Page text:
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Ohio State’s Jordan Hall starting over, flourishing under Urban Meyer

Cody Cousino / Multimedia editor

Hit the restart button.

That was the message Urban Meyer sent to his newly inherited Ohio State team shortly after getting hired last November.

The first-year Buckeyes coach told every one of his players to wipe the slate clean and start fresh. Jordan Hall was admittedly listening closely that day, and the senior running back has taken Meyer’s words to heart ever since.

Hall was recently bestowed with one of the highest honors an OSU football player can receive when the senior running back was named a team captain Aug. 19. Elected by his teammates, Hall joined defensive lineman John Simon, fullback Zach Boren, linebacker Etienne Sabino and nose tackle Garrett Goebel as the leaders of the 2012 Buckeyes’ squad.

While the soft-spoken Jeannette, Pa. native said he thought he had a chance at being chosen a captain, the moment Meyer read off his name in front of all his teammates was a bit of a shock for the veteran playmaker.

“It kind of caught me by surprise,” Hall said. “I knew I had a chance, but when Coach Meyer called my name, it kind of did catch me by surprise.”

Hall has had his fair share of troubles throughout his three-year career as a Buckeye, highlighted by a two-game suspension he received at the beginning of last season. At a Cleveland-area charity event last summer, Hall, along with two other OSU players, took $200 from a former Buckeye booster and was forced to sit out the team’s first two games of the 2011 season.

You could say Hall’s journey to captain began after that suspension ended – Hall was, in fact, a captain for one of OSU’s games last season – but the running back would disagree. Hall said he started over once Meyer was hired and that it’s been “smooth sailing” for him ever since.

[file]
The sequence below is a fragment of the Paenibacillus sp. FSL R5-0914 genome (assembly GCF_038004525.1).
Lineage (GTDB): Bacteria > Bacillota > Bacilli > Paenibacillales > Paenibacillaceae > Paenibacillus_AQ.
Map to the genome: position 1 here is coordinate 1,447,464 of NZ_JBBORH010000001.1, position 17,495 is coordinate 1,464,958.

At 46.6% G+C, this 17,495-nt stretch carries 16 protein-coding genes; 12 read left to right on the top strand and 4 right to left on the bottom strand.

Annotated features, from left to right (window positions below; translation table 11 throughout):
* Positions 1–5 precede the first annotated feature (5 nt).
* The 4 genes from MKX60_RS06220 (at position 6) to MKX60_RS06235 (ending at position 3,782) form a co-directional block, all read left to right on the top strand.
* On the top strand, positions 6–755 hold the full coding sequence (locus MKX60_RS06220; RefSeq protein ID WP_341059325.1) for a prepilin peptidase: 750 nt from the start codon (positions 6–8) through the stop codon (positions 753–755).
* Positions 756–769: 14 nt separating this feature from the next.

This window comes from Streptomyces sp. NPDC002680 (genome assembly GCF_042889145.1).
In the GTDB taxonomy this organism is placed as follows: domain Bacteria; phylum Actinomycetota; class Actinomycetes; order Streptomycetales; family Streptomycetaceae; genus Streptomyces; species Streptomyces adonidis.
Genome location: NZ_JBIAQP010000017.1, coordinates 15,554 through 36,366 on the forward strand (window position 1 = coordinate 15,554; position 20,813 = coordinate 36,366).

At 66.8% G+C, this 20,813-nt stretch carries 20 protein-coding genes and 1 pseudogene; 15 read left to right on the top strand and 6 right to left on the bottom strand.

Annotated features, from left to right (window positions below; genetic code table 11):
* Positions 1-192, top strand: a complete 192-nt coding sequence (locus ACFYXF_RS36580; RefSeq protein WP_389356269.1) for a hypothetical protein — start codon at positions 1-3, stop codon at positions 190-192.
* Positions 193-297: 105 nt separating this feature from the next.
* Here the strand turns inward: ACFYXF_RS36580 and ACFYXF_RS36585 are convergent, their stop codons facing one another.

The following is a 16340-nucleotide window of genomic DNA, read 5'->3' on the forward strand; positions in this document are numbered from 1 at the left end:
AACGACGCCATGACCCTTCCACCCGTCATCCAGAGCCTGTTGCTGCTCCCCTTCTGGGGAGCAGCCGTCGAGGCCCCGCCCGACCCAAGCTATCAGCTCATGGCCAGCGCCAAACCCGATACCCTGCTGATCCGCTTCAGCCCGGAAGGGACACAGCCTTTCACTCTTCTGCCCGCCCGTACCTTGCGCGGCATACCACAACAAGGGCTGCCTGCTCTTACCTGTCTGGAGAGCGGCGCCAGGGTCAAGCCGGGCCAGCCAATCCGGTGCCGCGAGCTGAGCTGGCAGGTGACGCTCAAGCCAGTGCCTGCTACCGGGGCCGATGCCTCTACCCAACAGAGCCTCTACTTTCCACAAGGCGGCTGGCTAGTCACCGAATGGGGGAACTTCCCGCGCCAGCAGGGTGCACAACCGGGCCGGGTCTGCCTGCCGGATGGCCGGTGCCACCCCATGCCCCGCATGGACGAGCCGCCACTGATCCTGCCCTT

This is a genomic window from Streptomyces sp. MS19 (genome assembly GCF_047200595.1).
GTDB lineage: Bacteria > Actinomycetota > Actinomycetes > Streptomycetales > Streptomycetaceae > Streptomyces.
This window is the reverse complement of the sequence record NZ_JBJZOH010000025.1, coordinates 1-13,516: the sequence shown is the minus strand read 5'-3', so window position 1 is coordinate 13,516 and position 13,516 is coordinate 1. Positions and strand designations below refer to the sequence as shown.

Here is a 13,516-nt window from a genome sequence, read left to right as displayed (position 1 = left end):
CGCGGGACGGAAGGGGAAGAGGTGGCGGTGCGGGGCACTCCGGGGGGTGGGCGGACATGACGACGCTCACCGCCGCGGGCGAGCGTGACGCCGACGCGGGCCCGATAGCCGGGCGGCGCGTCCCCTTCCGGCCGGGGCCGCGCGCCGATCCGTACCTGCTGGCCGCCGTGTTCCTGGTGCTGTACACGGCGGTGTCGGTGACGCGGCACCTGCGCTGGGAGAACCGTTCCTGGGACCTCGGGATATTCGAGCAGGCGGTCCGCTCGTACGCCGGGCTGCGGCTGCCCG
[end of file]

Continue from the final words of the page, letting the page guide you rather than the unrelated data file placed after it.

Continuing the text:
Hall has impressed Meyer in almost every way imaginable, from his play on the field to his performance in the classroom.
“Jordan Hall, his GPA the last two (quarters) … that tells you what he’s done … over a 3.0,” Meyer said of his running back, who had a 3.0 GPA Winter Quarter and a 3.4 GPA in the spring.

While Meyer has been pleased with Hall’s performance off the field, he has been ecstatic about his play on it, even though the running back hasn’t had much time to showcase his ability. Hall sat out of the Buckeyes’ Spring Game and missed all of fall camp while recovering from a foot injury.

“The guy’s tremendous,” Meyer said of Hall on a July conference call for the American Century Championship golf tournament. “We’re not exactly loaded at that position right now – offensive skill. I’ve been in this long enough. (Hall’s) the kind of warrior who will come back rather quickly if he can.”

What Hall will be coming back from is somewhat of a freak injury.

On June 27, Hall let his pit bull, Cali, out into the front yard of his Columbus residence. When a barefoot Hall went to clean up after the dog, a broken bottle buried in the grass cut the heel of his foot. He had surgery to repair the damage on June 30, and was in a walking boot until last week.

Hall has been rehabbing hard since his surgery – running in the pool, biking and catching 200-300 balls a day while standing still. Hall said he hopes to be ready to play by OSU’s Sept. 8 game against Central Florida.

When Hall gets back to full health, he will be the Buckeyes’ starting running back. Hall verified himself worthy of the spot prior to the injury, the OSU coaching staff said.